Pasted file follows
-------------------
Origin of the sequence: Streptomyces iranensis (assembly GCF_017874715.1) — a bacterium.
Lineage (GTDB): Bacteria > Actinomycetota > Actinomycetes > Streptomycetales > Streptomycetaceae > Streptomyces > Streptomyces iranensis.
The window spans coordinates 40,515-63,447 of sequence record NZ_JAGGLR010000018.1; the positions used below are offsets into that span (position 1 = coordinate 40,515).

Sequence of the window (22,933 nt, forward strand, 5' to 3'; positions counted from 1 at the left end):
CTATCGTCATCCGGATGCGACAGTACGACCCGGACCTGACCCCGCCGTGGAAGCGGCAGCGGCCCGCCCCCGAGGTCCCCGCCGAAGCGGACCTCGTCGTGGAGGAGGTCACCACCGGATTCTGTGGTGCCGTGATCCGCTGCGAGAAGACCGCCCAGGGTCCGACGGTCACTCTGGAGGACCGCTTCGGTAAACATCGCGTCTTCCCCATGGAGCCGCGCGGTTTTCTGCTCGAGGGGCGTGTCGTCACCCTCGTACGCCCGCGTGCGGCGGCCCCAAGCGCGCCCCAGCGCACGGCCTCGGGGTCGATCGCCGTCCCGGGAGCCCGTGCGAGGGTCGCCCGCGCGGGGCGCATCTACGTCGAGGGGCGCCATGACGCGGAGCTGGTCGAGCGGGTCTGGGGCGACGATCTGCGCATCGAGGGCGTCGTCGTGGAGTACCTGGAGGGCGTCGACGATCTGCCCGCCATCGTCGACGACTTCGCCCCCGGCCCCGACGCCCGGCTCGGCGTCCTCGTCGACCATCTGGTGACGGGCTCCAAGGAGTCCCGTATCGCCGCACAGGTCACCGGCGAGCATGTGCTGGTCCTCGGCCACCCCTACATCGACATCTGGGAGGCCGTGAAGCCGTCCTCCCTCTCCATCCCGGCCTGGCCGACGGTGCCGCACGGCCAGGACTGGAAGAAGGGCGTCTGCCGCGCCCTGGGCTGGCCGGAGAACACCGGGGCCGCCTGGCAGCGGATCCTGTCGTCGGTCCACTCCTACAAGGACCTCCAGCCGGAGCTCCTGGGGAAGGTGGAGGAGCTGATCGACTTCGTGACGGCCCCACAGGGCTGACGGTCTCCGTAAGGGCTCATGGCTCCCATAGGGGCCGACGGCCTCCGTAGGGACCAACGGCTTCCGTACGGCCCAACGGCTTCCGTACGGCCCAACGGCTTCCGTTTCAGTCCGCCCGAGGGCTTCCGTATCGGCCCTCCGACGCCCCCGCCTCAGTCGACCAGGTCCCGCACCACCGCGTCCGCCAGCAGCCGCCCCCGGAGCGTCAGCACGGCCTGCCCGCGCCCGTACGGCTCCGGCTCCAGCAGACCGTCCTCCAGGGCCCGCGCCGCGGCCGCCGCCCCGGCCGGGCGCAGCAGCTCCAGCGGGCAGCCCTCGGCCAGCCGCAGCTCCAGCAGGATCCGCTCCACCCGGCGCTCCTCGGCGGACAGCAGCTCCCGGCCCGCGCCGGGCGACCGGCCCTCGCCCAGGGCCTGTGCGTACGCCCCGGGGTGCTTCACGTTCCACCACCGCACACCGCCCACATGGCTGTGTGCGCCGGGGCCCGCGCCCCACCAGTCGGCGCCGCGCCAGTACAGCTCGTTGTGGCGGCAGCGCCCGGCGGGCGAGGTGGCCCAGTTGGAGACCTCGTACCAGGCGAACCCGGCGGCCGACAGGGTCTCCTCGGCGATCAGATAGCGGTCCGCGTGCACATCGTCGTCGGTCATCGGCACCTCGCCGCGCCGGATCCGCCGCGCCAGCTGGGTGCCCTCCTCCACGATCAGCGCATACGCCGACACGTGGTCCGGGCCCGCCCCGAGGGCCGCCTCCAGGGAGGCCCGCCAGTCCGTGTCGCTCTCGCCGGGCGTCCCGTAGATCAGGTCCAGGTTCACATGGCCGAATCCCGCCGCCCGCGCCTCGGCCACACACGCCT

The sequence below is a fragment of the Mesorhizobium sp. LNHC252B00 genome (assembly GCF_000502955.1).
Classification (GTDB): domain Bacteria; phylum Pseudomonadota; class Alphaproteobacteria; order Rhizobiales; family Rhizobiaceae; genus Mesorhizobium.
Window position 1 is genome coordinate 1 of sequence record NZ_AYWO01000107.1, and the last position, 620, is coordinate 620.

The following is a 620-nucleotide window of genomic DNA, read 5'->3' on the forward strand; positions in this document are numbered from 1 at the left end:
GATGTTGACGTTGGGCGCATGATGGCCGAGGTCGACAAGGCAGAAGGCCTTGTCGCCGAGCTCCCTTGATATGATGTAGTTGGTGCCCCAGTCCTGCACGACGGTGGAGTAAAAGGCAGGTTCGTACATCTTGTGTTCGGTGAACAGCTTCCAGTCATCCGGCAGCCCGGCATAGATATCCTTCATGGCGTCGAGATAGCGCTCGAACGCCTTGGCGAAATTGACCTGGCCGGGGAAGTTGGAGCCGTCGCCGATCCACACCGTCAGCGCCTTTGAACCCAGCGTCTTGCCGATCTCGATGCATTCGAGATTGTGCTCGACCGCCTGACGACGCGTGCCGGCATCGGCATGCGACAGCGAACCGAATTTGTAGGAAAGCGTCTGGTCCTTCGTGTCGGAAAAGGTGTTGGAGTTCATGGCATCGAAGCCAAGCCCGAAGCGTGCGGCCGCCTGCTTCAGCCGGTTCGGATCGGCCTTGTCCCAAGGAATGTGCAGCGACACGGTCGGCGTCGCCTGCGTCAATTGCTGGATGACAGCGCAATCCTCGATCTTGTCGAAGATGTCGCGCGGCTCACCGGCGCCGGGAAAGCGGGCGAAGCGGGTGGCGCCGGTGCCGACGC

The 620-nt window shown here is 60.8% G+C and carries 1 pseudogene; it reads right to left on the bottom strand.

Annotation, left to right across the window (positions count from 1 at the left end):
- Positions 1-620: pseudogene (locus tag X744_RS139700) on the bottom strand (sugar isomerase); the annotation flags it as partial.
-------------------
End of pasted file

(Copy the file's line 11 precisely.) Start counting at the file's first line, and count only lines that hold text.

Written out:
The 620-nt window shown here is 60.8% G+C and carries 1 pseudogene; it reads right to left on the bottom strand.